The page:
- Analgesics - some painkillers, such as aspirin, ibuprofen, and acetaminophen (Tylenol) may alleviate the pain and discomfort.
- Nutrition - eating plenty of foods rich in fiber, such as fruits and vegetables, as well as whole grains, means stools will nearly always be soft. Similarly, drinking plenty of fluids helps keep stools soft (this does not include alcohol). Over the counter fiber supplements also ease constipation.
- Straining - when using the toilet, try not to strain, this creates pressure in the veins in the lower rectum.
- Go when needed - people should not wait if they need to use the toilet. The longer the wait, the drier the stools will be.
- Physical activity - sitting or standing still for long periods puts pressure on the veins. Physical activity also helps stool move through the bowel, so bowel movements are more regular.
- Keep body weight down - being overweight significantly raise a person's risk of having hemorrhoids.
- Strangulated hemorrhoid - if blood supply to the hemorrhoid is cut off, it may become strangulated. This can cause significant pain.
- Anemia - if there is significant, chronic blood loss from the hemorrhoids, anemia (inadequate red blood cell levels) can occur.
- Blood clots - sometimes, blood may accumulate and form a thrombus (clot), which can be painful; the area will swell and become inflamed.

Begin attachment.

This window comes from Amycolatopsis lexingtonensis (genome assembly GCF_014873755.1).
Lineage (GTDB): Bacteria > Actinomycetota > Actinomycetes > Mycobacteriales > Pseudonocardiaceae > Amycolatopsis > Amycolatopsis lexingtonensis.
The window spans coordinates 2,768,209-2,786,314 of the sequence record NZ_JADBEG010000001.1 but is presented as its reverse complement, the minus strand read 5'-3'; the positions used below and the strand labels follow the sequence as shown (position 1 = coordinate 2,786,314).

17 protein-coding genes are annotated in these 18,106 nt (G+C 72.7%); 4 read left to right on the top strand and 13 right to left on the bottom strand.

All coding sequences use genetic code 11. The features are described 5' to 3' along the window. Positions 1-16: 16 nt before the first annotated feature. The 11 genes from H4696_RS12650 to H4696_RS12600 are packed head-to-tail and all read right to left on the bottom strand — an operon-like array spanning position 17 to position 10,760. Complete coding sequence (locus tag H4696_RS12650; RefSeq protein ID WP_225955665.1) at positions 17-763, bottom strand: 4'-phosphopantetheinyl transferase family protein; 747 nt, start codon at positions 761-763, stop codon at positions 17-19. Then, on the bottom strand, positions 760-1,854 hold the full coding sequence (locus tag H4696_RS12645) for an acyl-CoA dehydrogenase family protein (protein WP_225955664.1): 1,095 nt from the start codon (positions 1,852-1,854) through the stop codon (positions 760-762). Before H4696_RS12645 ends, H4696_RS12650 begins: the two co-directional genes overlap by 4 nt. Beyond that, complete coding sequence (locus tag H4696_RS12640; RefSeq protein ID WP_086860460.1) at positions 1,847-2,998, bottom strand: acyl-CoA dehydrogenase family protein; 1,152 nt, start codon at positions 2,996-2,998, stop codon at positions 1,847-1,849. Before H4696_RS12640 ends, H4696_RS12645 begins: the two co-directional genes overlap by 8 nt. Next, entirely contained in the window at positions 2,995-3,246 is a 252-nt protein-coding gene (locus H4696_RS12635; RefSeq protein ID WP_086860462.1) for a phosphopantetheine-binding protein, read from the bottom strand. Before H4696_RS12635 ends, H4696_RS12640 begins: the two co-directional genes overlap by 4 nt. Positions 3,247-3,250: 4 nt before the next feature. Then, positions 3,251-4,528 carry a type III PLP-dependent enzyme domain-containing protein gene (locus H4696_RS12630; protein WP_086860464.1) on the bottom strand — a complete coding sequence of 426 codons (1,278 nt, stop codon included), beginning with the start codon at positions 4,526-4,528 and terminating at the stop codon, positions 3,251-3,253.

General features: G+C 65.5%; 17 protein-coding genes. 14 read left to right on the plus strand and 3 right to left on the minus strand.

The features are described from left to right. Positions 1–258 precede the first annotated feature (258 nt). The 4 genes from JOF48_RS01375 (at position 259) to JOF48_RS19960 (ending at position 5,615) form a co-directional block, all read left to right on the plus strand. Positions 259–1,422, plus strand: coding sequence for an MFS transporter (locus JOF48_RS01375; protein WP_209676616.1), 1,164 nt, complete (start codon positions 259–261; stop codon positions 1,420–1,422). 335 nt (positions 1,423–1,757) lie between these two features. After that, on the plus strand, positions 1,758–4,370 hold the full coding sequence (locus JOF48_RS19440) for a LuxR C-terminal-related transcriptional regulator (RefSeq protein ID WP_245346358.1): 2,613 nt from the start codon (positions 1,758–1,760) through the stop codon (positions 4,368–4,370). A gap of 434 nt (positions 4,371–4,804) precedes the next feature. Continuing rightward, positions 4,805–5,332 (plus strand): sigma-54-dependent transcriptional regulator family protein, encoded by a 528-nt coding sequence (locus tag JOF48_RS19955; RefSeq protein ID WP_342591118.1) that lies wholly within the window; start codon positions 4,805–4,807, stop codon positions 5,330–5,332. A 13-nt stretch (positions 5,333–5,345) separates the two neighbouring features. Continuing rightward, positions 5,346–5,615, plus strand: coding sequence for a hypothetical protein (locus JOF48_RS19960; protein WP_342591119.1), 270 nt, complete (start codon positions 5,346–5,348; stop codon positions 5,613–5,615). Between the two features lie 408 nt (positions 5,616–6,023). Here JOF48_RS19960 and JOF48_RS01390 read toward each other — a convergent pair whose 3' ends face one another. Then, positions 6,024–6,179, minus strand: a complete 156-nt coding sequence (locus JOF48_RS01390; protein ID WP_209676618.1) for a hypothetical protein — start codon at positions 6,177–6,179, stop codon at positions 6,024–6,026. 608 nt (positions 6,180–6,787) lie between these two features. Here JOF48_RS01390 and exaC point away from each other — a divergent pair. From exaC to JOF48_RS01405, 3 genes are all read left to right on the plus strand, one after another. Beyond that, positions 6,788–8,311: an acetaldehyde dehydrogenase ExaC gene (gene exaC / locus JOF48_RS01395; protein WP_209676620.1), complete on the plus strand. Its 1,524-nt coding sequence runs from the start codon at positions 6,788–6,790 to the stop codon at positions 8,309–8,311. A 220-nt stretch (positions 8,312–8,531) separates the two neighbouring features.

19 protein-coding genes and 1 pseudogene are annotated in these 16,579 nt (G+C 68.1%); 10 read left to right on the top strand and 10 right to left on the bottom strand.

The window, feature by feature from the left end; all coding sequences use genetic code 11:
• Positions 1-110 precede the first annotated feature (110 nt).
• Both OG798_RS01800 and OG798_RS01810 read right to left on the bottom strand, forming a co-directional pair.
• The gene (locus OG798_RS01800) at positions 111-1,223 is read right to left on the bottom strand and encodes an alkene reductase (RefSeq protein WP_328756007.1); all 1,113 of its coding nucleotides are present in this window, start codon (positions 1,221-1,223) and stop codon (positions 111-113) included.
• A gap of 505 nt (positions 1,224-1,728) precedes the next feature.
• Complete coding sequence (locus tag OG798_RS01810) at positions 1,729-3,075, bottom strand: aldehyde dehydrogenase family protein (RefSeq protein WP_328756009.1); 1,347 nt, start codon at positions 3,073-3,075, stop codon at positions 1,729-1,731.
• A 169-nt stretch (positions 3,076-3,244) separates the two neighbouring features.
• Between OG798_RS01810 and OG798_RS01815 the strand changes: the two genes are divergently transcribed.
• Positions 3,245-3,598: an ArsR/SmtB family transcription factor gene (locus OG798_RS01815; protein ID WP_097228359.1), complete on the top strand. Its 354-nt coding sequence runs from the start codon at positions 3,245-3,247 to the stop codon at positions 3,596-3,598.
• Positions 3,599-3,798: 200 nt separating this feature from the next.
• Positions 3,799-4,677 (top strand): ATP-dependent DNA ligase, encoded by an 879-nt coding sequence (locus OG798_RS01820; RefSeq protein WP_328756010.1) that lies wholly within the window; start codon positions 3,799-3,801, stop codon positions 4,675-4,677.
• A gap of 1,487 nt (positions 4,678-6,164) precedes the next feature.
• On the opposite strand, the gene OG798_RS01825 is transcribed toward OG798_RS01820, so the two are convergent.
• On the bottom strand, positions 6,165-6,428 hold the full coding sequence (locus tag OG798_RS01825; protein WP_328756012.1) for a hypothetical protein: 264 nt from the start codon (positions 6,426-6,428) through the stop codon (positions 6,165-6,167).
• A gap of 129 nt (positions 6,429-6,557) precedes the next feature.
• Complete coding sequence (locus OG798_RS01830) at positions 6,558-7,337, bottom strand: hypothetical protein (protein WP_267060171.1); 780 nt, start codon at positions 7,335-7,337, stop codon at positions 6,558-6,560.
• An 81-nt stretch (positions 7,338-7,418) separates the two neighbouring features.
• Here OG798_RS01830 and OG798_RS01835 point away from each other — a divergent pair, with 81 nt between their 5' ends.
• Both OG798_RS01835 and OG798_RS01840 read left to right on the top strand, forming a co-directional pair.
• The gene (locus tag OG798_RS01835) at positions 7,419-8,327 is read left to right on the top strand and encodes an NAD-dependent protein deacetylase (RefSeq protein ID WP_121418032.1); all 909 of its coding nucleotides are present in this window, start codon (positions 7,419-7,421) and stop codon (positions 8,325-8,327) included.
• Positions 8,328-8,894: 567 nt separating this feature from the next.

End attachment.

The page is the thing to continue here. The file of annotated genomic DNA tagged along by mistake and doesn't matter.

Common symptoms of hemorrhoids
Symptoms of hemorrhoids often include:
Symptoms can be unpleasant or alarming but they are usually not a cause for concern.
Hemorrhoids can be either internal or external.
Hemorrhoids can be either internal or external:
Internal hemorrhoids are deep inside the rectum and not visible from outside. They are normally painless. Often, the first sign that internal hemorrhoids are present is rectal bleeding.
Straining can sometimes push an internal hemorrhoid so that it protrudes through the anus, this is called a protruding or prolapsed hemorrhoid and can be painful.
External hemorrhoids are under the skin around the anus and are therefore visible. Because there are more sensitive nerves in this part of the body, they are normally more painful. Straining when passing a stool may cause them to bleed.
Anyone experiencing the symptoms outlined above should contact a doctor. Bear in mind that other things, including colorectal and anal cancers, can cause rectal bleeding. It might be a mistake to assume that anal bleeding is simply the result of hemorrhoids and, because of this, decide not to see a doctor.